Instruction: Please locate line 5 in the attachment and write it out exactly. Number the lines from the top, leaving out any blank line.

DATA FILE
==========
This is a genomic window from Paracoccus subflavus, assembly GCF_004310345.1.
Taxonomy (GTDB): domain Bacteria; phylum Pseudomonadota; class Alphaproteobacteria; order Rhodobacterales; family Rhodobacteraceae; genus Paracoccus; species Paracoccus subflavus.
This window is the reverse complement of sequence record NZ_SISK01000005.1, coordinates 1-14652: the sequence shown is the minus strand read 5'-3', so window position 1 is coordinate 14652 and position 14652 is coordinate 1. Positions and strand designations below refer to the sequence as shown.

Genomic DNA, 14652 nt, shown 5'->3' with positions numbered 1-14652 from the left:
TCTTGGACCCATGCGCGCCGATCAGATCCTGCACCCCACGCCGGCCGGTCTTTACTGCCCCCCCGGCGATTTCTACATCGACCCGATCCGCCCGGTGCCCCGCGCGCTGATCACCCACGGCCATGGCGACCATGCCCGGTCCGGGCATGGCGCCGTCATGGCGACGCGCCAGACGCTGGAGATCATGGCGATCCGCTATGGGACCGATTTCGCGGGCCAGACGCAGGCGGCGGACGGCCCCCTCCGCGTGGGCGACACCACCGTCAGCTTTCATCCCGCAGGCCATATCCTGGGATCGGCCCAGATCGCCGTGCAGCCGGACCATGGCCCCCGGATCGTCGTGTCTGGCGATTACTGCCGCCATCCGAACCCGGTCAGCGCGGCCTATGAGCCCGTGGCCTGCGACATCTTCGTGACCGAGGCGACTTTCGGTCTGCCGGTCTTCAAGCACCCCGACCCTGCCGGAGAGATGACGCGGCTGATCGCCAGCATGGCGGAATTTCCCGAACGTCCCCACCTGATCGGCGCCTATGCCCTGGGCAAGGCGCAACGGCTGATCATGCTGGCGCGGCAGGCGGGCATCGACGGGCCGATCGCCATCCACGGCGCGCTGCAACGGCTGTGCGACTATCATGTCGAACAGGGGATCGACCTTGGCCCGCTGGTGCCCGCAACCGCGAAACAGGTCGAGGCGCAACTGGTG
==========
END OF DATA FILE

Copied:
TCTTGGACCCATGCGCGCCGATCAGATCCTGCACCCCACGCCGGCCGGTCTTTACTGCCCCCCCGGCGATTTCTACATCGACCCGATCCGCCCGGTGCCCCGCGCGCTGATCACCCACGGCCATGGCGACCATGCCCGGTCCGGGCATGGCGCCGTCATGGCGACGCGCCAGACGCTGGAGATCATGGCGATCCGCTATGGGACCGATTTCGCGGGCCAGACGCAGGCGGCGGACGGCCCCCTCCGCGTGGGCGACACCACCGTCAGCTTTCATCCCGCAGGCCATATCCTGGGATCGGCCCAGATCGCCGTGCAGCCGGACCATGGCCCCCGGATCGTCGTGTCTGGCGATTACTGCCGCCATCCGAACCCGGTCAGCGCGGCCTATGAGCCCGTGGCCTGCGACATCTTCGTGACCGAGGCGACTTTCGGTCTGCCGGTCTTCAAGCACCCCGACCCTGCCGGAGAGATGACGCGGCTGATCGCCAGCATGGCGGAATTTCCCGAACGTCCCCACCTGATCGGCGCCTATGCCCTGGGCAAGGCGCAACGGCTGATCATGCTGGCGCGGCAGGCGGGCATCGACGGGCCGATCGCCATCCACGGCGCGCTGCAACGGCTGTGCGACTATCATGTCGAACAGGGGATCGACCTTGGCCCGCTGGTGCCCGCAACCGCGAAACAGGTCGAGGCGCAACTGGTG